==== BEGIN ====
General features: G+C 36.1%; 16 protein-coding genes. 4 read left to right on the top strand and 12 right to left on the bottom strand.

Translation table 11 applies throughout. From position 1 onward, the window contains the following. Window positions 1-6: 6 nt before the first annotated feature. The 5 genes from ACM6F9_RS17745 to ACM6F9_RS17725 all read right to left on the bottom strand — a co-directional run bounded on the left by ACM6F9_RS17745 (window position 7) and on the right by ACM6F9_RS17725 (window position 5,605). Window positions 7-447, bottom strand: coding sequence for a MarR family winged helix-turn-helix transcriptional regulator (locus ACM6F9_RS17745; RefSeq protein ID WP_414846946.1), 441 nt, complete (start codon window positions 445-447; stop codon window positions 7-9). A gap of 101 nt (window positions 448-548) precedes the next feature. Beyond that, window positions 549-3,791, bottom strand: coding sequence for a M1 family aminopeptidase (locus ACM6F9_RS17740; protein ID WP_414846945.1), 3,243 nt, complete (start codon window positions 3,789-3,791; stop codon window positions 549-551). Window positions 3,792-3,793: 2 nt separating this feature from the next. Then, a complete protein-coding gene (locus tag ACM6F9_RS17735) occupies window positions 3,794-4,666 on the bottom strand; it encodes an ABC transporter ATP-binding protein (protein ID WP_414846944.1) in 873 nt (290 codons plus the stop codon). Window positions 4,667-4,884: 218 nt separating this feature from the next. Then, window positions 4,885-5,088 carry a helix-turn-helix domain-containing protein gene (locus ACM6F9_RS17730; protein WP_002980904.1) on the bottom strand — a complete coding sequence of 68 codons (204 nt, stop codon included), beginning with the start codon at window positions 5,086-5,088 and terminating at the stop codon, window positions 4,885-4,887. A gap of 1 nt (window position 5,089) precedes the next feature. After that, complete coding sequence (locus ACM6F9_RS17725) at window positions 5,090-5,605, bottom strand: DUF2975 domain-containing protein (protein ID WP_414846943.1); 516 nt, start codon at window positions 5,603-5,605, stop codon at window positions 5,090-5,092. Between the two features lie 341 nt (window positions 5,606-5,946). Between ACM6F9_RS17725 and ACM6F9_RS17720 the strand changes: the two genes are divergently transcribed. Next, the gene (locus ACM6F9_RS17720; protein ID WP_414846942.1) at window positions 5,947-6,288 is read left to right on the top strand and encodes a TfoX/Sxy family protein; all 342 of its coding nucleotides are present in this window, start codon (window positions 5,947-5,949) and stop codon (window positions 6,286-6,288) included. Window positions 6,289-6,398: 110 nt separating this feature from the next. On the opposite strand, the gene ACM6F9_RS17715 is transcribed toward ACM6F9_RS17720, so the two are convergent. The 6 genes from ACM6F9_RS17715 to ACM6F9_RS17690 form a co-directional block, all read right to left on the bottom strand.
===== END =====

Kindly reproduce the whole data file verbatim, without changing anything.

General features: G+C 36.1%; 16 protein-coding genes. 4 read left to right on the top strand and 12 right to left on the bottom strand.

Translation table 11 applies throughout. From position 1 onward, the window contains the following. Window positions 1-6: 6 nt before the first annotated feature. The 5 genes from ACM6F9_RS17745 to ACM6F9_RS17725 all read right to left on the bottom strand — a co-directional run bounded on the left by ACM6F9_RS17745 (window position 7) and on the right by ACM6F9_RS17725 (window position 5,605). Window positions 7-447, bottom strand: coding sequence for a MarR family winged helix-turn-helix transcriptional regulator (locus ACM6F9_RS17745; RefSeq protein ID WP_414846946.1), 441 nt, complete (start codon window positions 445-447; stop codon window positions 7-9). A gap of 101 nt (window positions 448-548) precedes the next feature. Beyond that, window positions 549-3,791, bottom strand: coding sequence for a M1 family aminopeptidase (locus ACM6F9_RS17740; protein ID WP_414846945.1), 3,243 nt, complete (start codon window positions 3,789-3,791; stop codon window positions 549-551). Window positions 3,792-3,793: 2 nt separating this feature from the next. Then, a complete protein-coding gene (locus tag ACM6F9_RS17735) occupies window positions 3,794-4,666 on the bottom strand; it encodes an ABC transporter ATP-binding protein (protein ID WP_414846944.1) in 873 nt (290 codons plus the stop codon). Window positions 4,667-4,884: 218 nt separating this feature from the next. Then, window positions 4,885-5,088 carry a helix-turn-helix domain-containing protein gene (locus ACM6F9_RS17730; protein WP_002980904.1) on the bottom strand — a complete coding sequence of 68 codons (204 nt, stop codon included), beginning with the start codon at window positions 5,086-5,088 and terminating at the stop codon, window positions 4,885-4,887. A gap of 1 nt (window position 5,089) precedes the next feature. After that, complete coding sequence (locus ACM6F9_RS17725) at window positions 5,090-5,605, bottom strand: DUF2975 domain-containing protein (protein ID WP_414846943.1); 516 nt, start codon at window positions 5,603-5,605, stop codon at window positions 5,090-5,092. Between the two features lie 341 nt (window positions 5,606-5,946). Between ACM6F9_RS17725 and ACM6F9_RS17720 the strand changes: the two genes are divergently transcribed. Next, the gene (locus ACM6F9_RS17720; protein ID WP_414846942.1) at window positions 5,947-6,288 is read left to right on the top strand and encodes a TfoX/Sxy family protein; all 342 of its coding nucleotides are present in this window, start codon (window positions 5,947-5,949) and stop codon (window positions 6,286-6,288) included. Window positions 6,289-6,398: 110 nt separating this feature from the next. On the opposite strand, the gene ACM6F9_RS17715 is transcribed toward ACM6F9_RS17720, so the two are convergent. The 6 genes from ACM6F9_RS17715 to ACM6F9_RS17690 form a co-directional block, all read right to left on the bottom strand.